Do not take the perspective, get it : Perspective-getting is the key for leadership


Do not take the perspective, get it : Perspective-getting is the key for leadership

Perspective-taking is, trying to see the things from other’s point of view, or what is being called by “being in one’s shoes“.

Mr. Ingvar Kamprad, founder of IKEA said that the job of a business leader is to serve the majority of stake-holders. It becomes imperative then that the leader must find, what the people want.

But whether perspective taking actually works or not, there is no research on that.

HBS recently did a series of 25 experiments. A total of 2,816 people (undergrads, MBA students, Mechanical Turk workers, and other working adults) from the U.S. and Israel . This was to understand the phenomena of perspective-taking. These people were asked to predict the thoughts, feelings, and preferences of other people. These ‘other people’ ranged from complete strangers to spouses. The finding is perspective-taking did not have the effect it’s often expected to (via).

When you ask people to perform perspective-taking, they have been less accurate in predicting the outcome. More often, in the case of complete strangers.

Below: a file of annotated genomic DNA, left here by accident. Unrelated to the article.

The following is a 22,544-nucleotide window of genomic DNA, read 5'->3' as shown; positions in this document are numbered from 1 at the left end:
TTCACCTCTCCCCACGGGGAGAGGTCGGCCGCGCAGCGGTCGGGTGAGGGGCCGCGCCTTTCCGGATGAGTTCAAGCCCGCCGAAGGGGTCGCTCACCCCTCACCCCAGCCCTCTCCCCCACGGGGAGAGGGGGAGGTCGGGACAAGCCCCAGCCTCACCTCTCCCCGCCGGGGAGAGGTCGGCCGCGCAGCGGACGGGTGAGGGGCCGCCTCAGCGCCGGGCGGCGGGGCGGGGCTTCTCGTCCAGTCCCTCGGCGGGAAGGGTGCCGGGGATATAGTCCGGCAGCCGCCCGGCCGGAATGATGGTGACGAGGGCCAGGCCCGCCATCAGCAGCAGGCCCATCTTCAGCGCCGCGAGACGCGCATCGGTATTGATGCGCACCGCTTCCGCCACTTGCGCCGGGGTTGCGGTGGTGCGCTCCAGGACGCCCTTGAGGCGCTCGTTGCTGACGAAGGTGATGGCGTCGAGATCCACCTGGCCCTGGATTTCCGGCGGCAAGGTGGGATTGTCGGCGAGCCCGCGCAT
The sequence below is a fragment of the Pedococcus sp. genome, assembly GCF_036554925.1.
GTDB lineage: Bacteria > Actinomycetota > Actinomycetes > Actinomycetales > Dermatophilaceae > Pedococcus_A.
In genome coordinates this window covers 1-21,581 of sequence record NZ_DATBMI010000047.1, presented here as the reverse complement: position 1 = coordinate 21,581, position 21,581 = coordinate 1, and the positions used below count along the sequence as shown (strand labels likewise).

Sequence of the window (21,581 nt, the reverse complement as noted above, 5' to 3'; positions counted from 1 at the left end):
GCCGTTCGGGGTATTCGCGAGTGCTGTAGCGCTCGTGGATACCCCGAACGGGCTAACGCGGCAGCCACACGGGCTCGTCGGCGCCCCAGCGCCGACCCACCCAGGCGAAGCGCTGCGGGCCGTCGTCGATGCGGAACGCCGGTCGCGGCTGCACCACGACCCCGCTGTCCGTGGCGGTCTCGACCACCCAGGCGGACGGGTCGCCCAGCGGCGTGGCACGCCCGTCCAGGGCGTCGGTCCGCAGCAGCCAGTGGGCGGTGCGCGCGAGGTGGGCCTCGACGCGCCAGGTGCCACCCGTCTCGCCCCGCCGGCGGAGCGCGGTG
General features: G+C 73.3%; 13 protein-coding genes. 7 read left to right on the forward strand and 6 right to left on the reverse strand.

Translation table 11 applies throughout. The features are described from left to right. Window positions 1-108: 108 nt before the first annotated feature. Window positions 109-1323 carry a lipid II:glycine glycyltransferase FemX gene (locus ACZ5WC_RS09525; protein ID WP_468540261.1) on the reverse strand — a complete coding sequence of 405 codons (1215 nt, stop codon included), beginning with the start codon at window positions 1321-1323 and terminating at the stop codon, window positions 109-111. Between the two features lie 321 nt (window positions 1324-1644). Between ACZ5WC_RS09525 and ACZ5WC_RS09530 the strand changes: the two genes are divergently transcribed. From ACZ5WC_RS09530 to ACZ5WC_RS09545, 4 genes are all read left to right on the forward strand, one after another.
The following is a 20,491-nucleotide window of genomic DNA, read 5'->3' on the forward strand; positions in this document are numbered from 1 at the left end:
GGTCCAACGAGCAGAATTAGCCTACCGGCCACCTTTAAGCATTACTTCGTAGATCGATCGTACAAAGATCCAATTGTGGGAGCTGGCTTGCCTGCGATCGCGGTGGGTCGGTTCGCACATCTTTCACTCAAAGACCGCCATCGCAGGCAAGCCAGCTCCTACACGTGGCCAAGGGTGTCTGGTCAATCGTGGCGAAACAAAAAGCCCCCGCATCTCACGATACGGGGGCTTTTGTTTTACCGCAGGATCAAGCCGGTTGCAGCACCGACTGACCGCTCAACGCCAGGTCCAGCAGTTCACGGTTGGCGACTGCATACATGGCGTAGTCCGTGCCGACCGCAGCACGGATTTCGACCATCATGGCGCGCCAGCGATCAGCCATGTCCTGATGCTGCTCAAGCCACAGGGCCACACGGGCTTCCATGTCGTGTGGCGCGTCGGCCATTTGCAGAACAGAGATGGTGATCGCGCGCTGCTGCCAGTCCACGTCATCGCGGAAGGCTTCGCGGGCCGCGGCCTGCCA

The truth is that, perspective-taking does not lead to reading of mind of other people.

What could actually work is asking people for some information, which could be then processed to come at a conclusion. Asking for information, is almost akin to reading one’s mind and hence much more credible than pure play imagination of hit and miss. This is being called Perspective-Getting.

So if business leaders need to find out what a group of person feels about a certain issue, the best way is to interact and ask them straight. In fact, research has proved that perspective-getting is much more successful than perspective-taking.

An attempt to understand the mind of another person, is unlikely to benefit from imagining yourself in that person’s shoes and guessing what that person feels or wants. Understanding other people requires getting perspective, not taking it. To understand the mind of another person, we need to rely on our ears more than our intuition.

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